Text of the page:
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The Great Invisible

Where to Watch The Great Invisible


The Great Invisible is a poignant, deeply relevant documentary film released in 2014 that explores the human and environmental cost of the 2010 Deepwater Horizon oil spill, the largest marine oil spill in history. Directed by Margaret Brown, the film stars Meccah Boynton-Brown, Doug Brown, and Bob Cavnar, who all play significant roles as real-life subjects of the documentary.

The Great Invisible provides a multi-faceted view of the catastrophic oil spill, connecting the faceless elements of corporate politics, worker's safety, environmental conservation, and common people's livelihoods affected by the disaster. It is a rivetingly intimate exploration of one of the most devastating ecological events of our time, focusing not just on the aftermath, but also on the conditions and systems that led up to it.

At its heart, the film features a diverse cast of characters, selected to highlight the broad reach of the oil spill's impact. Meccah Boynton-Brown lends her voice as an environmental activist, Doug Brown, a former technician aboard the drilling rig, offers an insider's perspective on the actual events of the spill, and energy insider Bob Cavnar, provides the informed viewpoint of a person steeped in the industry. These unique perspectives, expert insights, and compelling personal narratives help to bring a human connection to the terrifying numbers and statistics associated with the spill.

The documentary provides a compelling, in-depth look into the world of Big Oil and the destruction left in the wake of the disaster. It probes into the culture of the oil industry, where profit often overshadows safety, shaping the lens through which we view the catastrophe. The film does not shy away from difficult subjects - it tackles head-on the oil industry's lack of regulation, and the apparent disregard for both human life and environmental conditions that led to the disaster.

One of the standout features of The Great Invisible is the nuanced way it presents the ecological disaster. The aftermath of the oil spill is rarely black and white. Instead, it is muddled with the greys of human need and desire for progress. This thought-provoking aspect is masterfully portrayed in the film, revealing harsh realities of our addiction to oil and how it shapes the modern world around us. As the film closely observes, it’s not just about the immediate and visible consequences, such as the rampant pollution and loss of wildlife, but also the long-term effects on local communities, their economy, and way of life.

The Great Invisible also shines a spotlight on the survivors of the Deepwater Horizon rig explosion, many of whom have been unable to speak previously. Their tales of survival add an intense emotional layer to the narrative, as they recount their personal experiences and struggles in the aftermath of the event. Their encounters, encounters, and experiences underscore the human cost of large-scale industrial disasters, sharing the profound physical and psychological trauma endured by those directly involved in the event. The film strikes a poignant balance between capturing their trauma and paying tribute to their resilience.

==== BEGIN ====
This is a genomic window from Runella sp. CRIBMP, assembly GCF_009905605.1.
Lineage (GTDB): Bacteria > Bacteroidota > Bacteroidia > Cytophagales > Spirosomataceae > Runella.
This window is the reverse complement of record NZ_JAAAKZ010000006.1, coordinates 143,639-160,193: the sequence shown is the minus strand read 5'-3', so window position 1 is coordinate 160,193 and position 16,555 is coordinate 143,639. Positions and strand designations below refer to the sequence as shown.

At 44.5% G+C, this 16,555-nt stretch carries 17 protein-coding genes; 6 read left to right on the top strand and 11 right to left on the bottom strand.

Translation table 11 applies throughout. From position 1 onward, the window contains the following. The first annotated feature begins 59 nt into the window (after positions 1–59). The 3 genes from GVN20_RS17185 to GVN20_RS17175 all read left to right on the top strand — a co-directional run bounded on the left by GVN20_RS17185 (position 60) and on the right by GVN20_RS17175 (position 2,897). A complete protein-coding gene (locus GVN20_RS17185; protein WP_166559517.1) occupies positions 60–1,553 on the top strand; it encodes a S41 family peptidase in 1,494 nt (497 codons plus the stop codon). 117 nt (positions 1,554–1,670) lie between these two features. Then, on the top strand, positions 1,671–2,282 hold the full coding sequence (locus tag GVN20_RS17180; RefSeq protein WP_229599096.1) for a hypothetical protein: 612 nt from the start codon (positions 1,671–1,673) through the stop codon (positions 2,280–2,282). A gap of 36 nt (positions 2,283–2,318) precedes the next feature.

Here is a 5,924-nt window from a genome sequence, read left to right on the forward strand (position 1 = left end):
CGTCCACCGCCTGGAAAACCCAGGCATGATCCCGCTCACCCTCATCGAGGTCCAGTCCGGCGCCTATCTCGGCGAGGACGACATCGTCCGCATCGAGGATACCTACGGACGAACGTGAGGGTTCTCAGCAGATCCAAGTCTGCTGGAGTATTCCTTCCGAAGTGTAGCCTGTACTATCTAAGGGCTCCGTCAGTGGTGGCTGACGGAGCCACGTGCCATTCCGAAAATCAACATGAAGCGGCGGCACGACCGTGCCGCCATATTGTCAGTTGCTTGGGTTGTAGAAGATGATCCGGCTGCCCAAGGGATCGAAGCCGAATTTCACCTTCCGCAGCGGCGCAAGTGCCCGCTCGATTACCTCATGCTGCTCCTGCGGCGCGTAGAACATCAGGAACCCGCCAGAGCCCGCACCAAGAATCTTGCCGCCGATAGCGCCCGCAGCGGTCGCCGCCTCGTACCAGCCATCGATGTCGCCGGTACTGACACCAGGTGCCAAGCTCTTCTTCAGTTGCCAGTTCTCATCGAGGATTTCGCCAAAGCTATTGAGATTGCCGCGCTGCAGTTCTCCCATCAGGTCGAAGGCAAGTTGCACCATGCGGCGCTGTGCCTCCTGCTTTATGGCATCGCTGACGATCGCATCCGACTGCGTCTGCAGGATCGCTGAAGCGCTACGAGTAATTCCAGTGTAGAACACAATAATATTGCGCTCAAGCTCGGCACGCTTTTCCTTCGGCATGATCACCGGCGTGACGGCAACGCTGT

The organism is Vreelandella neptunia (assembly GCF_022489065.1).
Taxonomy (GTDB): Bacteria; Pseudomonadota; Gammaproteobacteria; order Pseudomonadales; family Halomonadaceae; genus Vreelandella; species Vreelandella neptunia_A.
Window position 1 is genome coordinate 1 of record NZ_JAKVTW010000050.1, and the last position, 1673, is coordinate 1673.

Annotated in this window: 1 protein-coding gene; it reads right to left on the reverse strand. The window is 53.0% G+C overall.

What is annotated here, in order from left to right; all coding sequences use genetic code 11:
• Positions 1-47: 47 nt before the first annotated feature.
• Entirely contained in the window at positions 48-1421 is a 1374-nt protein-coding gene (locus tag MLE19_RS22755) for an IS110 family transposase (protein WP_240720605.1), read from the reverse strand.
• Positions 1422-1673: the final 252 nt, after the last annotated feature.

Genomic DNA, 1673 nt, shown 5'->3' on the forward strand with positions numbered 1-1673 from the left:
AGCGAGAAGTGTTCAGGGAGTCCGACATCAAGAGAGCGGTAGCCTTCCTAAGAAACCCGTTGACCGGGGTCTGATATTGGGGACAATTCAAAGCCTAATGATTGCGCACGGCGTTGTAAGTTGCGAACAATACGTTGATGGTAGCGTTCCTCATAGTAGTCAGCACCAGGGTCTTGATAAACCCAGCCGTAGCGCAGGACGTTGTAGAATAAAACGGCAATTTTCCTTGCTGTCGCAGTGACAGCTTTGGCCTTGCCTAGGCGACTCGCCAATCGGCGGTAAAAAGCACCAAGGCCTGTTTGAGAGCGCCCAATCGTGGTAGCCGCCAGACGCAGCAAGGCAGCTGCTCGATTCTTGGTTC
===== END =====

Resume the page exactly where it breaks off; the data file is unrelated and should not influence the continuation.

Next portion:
Powerful imagery is used throughout to lay bare the effects of the spill on the coastline, wildlife, and communities that depend on the Gulf for their survival. There are scenes of oil-drenched pelicans, blanketed shores, and close-up views of the oil still lurking beneath the surface of the water, highlighting the environmental devastation caused by the disaster. Juxtaposed against these are the human scenes – fishermen out of work, families struggling to make ends meet, and people suffering from health issues ostensibly tied to the spill, which further drive home the profound impact of the disaster.

Directed and produced by Peabody award-winning filmmaker Margaret Brown, The Great Invisible is a tragic but necessary watch. It combines comprehensive research, captivating storytelling, and stunning visuals to impart a significant message about corporate responsibility, environmental consciousness, and the human cost of our oil-driven economy. As a result, the film leaves its viewers with a deep understanding of the systemic failures that resulted not only in the initial disaster but also hindered the recovery efforts afterward.

In all, The Great Invisible is a masterful exploration of a complex issue. It crosses personal boundaries, corporate concerns, and environmental crises to form a cutting narrative critique that remains deeply relevant in today's world. Its release in 2014 provided a necessary reminder of the need for increased scrutiny and change within oil industry practices, reflecting not only the past but also the future we want to create in relation to our environment and planet.

The Great Invisible is a Documentary movie released in 2014. It has a runtime of 92 min.. Critics and viewers have rated it moderate reviews, with an IMDb score of 6.5. It also holds a MetaScore of 72.

How to Watch The Great Invisible

Where can I stream The Great Invisible movie online? The Great Invisible is available to watch and stream, buy on demand, download at Amazon Prime, The Roku Channel Free, Tubi TV, Amazon, Google Play, YouTube VOD, Vudu. Some platforms allow you to rent The Great Invisible for a limited time or purchase the movie for downloading.

Margaret Brown
Meccah Boynton-Brown, Doug Brown, Bob Cavnar
Also directed by Margaret Brown
The Great Invisible is available on .